The round-table debate covered the future of intermediaries in an industry in which the supplier and consumer are ever more closely connected through technology.


With Google’s proposed takeover of software firm ITA in the US, intermediaries look set to come under greater pressure. Could loyalty schemes and social media be their salvation?


Round-table attendees



  • Alun Williams, Tui UK e-commerce director, Tui UK
  • Marianne Sammann, general manager UK&I, Lufthansa
  • Drew Robinson, sales and distribution general manager, Virgin Holidays
  • Douglas Acton, sales director,  Von Essen Hotels 
  • Tony Berry, director industry and air fare distribution, HRG Stephen Line, SAS UK  
  • Jim Zalles, senior managing consultant, IBM
  • Maarten Oosten, senior analytical consultant, SAS

Alun Williams: “I fear particularly for the aggregators if the Google ITA deal goes through. If it does, their business models start to look a bit shaky. Google doesn’t spend that kind of money without a fairly solid return behind it.”


Stephen Line: “It’s about how you can build trust in a brand. This is one of the challenges for the intermediaries. How can they add value by building trust with their consumers? That’s quite difficult because of the nature of their business models.”


AW: “The only way to really build trust is to give an excellent online user experience, access to all content, all prices, all availability, providing the consumer with the ability to filter content and be confident that they have found the best price and product for them in the market.”


Jim Zalles: “Trust is about brand. We have been trained to focus on brands, especially in the US. It’s loyalty without a card. Loyalty programmes are great. I was at American [Airlines] when they launched Advantage and it transformed things overnight. Retailers have tried to do loyalty and failed. I don’t know if you can really trade on your loyalty programme other than as a great way to capture consumers’ data.”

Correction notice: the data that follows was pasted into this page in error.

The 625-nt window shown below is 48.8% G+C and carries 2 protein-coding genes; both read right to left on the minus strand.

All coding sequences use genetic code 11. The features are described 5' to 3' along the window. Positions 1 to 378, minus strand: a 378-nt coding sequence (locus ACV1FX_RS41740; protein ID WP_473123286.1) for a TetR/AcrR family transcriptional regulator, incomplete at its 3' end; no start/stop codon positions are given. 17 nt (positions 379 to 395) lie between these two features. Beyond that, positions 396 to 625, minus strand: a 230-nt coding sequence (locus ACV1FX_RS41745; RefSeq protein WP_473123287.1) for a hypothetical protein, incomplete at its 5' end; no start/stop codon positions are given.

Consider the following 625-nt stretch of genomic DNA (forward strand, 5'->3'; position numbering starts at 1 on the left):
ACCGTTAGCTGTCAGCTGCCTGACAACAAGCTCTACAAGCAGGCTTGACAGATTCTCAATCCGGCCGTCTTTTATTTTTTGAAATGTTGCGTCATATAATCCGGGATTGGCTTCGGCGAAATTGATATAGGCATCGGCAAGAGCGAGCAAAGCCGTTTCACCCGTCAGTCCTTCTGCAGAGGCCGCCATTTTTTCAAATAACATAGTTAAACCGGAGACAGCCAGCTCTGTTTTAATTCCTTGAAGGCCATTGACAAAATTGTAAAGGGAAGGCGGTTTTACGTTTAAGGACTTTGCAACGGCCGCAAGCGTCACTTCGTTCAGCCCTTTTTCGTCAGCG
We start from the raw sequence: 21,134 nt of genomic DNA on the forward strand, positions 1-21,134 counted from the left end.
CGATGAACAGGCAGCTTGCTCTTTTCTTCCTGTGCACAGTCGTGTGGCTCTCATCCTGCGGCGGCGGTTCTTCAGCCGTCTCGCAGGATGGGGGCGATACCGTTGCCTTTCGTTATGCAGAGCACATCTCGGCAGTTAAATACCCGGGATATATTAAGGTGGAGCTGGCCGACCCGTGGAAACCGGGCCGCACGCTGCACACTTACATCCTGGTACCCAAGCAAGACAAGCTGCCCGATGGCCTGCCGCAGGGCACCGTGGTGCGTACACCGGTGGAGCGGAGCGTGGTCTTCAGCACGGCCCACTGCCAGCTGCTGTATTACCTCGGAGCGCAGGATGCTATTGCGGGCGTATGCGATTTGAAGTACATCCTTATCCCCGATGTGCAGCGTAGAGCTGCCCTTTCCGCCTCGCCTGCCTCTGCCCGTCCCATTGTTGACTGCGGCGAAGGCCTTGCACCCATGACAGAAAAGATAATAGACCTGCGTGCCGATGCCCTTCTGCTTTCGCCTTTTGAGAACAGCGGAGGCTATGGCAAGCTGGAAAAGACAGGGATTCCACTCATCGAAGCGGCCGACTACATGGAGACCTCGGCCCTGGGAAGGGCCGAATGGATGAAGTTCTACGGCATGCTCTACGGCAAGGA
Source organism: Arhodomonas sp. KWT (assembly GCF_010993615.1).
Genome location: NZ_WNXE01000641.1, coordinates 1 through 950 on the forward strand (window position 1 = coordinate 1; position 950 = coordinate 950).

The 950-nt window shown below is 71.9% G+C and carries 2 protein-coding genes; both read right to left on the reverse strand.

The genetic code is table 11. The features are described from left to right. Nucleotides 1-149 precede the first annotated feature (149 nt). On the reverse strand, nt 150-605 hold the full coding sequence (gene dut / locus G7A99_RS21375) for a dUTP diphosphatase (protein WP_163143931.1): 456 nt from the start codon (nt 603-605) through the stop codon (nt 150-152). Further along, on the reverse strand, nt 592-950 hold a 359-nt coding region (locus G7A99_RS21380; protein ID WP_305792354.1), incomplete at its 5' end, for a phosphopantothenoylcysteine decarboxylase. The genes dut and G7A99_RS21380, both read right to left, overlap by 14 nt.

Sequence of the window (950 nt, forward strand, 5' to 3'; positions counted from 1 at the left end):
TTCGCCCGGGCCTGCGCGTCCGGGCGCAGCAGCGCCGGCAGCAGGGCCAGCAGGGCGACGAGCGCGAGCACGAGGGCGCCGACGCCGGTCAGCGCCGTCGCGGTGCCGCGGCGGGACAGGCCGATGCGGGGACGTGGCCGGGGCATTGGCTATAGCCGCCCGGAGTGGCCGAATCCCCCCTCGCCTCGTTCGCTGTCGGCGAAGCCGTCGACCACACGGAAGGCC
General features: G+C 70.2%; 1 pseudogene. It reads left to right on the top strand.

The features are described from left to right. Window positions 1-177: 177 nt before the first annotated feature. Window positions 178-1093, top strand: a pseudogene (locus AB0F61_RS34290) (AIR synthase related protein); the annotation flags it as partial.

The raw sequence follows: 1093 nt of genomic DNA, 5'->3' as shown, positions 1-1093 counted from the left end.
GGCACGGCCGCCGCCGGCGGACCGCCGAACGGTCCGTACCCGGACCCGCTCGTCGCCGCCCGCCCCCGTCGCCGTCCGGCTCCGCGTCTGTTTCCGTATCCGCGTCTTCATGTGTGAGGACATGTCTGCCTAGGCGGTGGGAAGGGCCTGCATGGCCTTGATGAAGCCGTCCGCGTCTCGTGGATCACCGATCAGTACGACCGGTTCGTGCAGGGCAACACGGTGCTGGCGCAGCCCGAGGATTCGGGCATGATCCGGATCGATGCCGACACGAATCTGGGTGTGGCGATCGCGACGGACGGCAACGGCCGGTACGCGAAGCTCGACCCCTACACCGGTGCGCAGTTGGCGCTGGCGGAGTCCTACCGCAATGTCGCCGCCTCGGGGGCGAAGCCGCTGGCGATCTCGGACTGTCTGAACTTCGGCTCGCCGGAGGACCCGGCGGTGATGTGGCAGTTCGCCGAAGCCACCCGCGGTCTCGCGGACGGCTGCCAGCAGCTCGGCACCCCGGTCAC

SL: “You say that, but the obvious success story is Tesco.”


JZ: “It’s more than just the Clubcard – it’s more about what you do with the data.”


SL: “SAS technology sits behind Dunnhumby. They send coupons to 12 million households a quarter and the conversion rate is between 20% and 50% – it’s just astonishing. They introduced the Clubcard in 1996 when they had a 16% market share, by 2002 they had 32%. A lot of that can be attributed to data collected by Clubcard, so you’re absolutely right, it’s about the data.”


Doug Acton: “There are now companies that exploit that. Utilities Warehouse offsets your gas bill based on Tesco points. I’m not that loyal, but if I can save £50 off my monthly gas bill I’m going to do it.”


JZ: “As a counter example, Boots’ loyalty programme had one of the fastest take-ups ever seen.”


SL: “We need to be careful with social media. If you’re go down this route of having personal conversations with people you’d better be able to sustain it and have a plan that’s scalable, because otherwise people are going to say ‘hang on they loved me yesterday and yet today I’m actually no different to anyone else’. You have to go into it with your eyes open and make sure you have a brand that’s not a gimmick.”


Drew Robinson: “People may have expected Virgin Holidays to enter the social media arena sooner and more aggressively, but we decided to wait and see because we have seen so many people doing fantastic stuff initially and then just burning. We said let’s be cautious and not just race in. We have decided not to use it as a sales channel at this point.”


SL: “Suddenly brands can listen, cost effectively, to what people are saying about their products. They don’t just go out and do a survey with people who do surveys. You’ve now got people you can listen to, which is going to drive product development.”


DR: “That was the big eye-opener for us – people loved the brand and yet had never travelled with us.”